Sen. Marco Rubio's decision to hire immigration lawyer Enrique Gonzalez, a longtime friend and practicing expert in the field, is drawing fire from the conservative Daily Caller (and its readers if you check the comments section):
Florida Republican Sen. Marco Rubio’s top lawyer in the closed-door effort to draft a new immigration bill is a Democratic donor who earns his living by bringing foreign workers into the country on behalf of corporations and universities.
The lawyer, Enrique Gonzalez, is a partner at the nation’s largest immigration firm, whose future depends on the outcome of Gonzalez’s closed-door work.
Rubio hired Gonzalez in January, when he was a partner at the Coral Gables, Fla., office of Fragomen, Del Rey, Bernsen & Loewy.
In checking around with folks in the know, it's tough to see how hiring Gonzalez is a bad idea overall. He has worked in the immigration system for 20 years. So he understands its complexities, from E-Verify to entry-exit immigration pilot programs. The latter isisue means he has more experience than most with programs aimed at an estimated 40 percent of illegal/undocumented immigrants, who overstay their visas.
It's true that Gonzalez contributed to Democrats. And not just any Democrat. He gave to Joe Garcia, the bitter rival of Rubio's close friend and longtime pal David Rivera, who lost in November to Garcia and faces a federal investigation (background here). Rubio made a robo-call supporting Rivera in the last election. Garcia and Gonzalez are friends.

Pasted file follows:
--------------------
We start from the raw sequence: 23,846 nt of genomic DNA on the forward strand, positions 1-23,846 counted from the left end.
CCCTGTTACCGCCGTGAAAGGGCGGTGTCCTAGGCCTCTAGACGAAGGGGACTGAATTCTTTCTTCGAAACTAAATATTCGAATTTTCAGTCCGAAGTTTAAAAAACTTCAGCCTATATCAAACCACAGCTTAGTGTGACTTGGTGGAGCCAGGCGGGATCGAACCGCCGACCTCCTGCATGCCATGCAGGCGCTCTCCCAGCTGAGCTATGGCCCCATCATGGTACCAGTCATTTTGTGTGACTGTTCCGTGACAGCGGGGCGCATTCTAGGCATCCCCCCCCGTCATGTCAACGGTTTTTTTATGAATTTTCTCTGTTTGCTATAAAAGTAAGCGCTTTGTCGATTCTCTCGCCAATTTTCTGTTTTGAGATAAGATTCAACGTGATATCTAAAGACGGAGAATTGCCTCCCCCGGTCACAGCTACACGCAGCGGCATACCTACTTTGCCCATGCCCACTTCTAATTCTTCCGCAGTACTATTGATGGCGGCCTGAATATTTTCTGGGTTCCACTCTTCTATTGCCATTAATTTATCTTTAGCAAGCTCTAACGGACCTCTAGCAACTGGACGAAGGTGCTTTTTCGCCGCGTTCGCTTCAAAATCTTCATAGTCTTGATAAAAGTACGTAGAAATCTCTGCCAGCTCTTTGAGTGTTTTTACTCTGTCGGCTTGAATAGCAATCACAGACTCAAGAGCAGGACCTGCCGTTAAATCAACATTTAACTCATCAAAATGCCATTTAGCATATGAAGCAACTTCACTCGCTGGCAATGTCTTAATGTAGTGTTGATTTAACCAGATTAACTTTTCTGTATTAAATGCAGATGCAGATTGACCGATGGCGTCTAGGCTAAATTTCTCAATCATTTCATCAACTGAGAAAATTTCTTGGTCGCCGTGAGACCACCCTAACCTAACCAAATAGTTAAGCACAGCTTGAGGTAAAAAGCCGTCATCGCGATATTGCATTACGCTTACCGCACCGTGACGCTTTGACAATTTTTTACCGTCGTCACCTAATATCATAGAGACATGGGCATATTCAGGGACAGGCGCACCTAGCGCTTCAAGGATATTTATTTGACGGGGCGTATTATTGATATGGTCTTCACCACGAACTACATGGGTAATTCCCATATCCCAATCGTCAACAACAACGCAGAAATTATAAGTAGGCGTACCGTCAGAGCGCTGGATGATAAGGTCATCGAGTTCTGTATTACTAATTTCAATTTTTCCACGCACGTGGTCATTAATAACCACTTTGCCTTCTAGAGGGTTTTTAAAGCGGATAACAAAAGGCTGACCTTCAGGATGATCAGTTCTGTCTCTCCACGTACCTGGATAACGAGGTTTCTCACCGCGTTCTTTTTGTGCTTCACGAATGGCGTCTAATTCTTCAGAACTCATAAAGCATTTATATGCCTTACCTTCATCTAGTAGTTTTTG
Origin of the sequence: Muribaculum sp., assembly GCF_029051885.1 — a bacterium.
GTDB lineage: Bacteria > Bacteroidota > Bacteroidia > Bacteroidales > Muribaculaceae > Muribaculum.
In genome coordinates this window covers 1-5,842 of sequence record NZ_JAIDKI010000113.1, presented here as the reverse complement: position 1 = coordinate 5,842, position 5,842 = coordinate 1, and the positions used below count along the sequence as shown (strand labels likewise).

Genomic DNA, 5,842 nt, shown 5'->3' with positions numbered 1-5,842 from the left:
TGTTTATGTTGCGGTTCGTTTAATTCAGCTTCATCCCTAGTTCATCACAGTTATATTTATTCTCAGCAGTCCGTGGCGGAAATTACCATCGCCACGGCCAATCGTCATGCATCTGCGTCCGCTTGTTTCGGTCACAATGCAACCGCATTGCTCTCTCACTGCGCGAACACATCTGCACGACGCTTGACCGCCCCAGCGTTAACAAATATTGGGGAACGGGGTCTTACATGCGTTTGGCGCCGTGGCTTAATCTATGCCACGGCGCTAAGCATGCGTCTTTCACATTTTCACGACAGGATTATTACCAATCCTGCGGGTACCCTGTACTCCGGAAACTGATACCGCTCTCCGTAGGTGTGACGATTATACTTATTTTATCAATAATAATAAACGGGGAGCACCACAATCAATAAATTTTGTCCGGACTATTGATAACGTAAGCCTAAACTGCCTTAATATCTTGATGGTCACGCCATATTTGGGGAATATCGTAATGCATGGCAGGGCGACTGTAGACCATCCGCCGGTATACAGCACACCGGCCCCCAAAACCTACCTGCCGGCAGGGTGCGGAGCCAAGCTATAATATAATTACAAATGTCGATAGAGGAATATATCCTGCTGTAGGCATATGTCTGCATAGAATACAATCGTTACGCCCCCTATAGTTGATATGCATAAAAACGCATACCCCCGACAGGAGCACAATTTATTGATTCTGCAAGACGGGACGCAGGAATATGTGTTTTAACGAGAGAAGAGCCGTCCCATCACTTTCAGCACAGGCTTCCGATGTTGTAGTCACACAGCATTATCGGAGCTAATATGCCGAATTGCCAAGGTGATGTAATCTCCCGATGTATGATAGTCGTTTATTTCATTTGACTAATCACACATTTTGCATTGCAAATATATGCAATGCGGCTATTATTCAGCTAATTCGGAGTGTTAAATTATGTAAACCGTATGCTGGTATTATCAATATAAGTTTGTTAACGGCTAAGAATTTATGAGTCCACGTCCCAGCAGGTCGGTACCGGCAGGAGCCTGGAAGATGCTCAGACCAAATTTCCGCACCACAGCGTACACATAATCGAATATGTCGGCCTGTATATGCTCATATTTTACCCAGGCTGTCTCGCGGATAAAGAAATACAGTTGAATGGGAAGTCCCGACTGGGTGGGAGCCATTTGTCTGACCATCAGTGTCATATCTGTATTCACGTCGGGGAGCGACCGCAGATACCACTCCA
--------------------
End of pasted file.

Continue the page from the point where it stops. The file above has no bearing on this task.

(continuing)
There also appears to be an error in the Daily Caller piece, at the end, where it says the Repubulican senator "abandoned his demand for a so-called 'trigger' that would freeze the awarding of visas and green cards until enforcement measures were actually implemented." Rubio's office said he still supports such a trigger (a sticking point).All that aside, the Daily Caller piece has some interesting nuggets, provides a good window into the concerns of conservatives and also hints at a major issue in Washington: The revolving door of those who weave in and out of government and profit along the way.
That's not to say Gonzalez is guilty of it. He was hired because Rubio probably feels he wants the best and brightest people he knows working on one of the most-important political issues in Florida and the nation.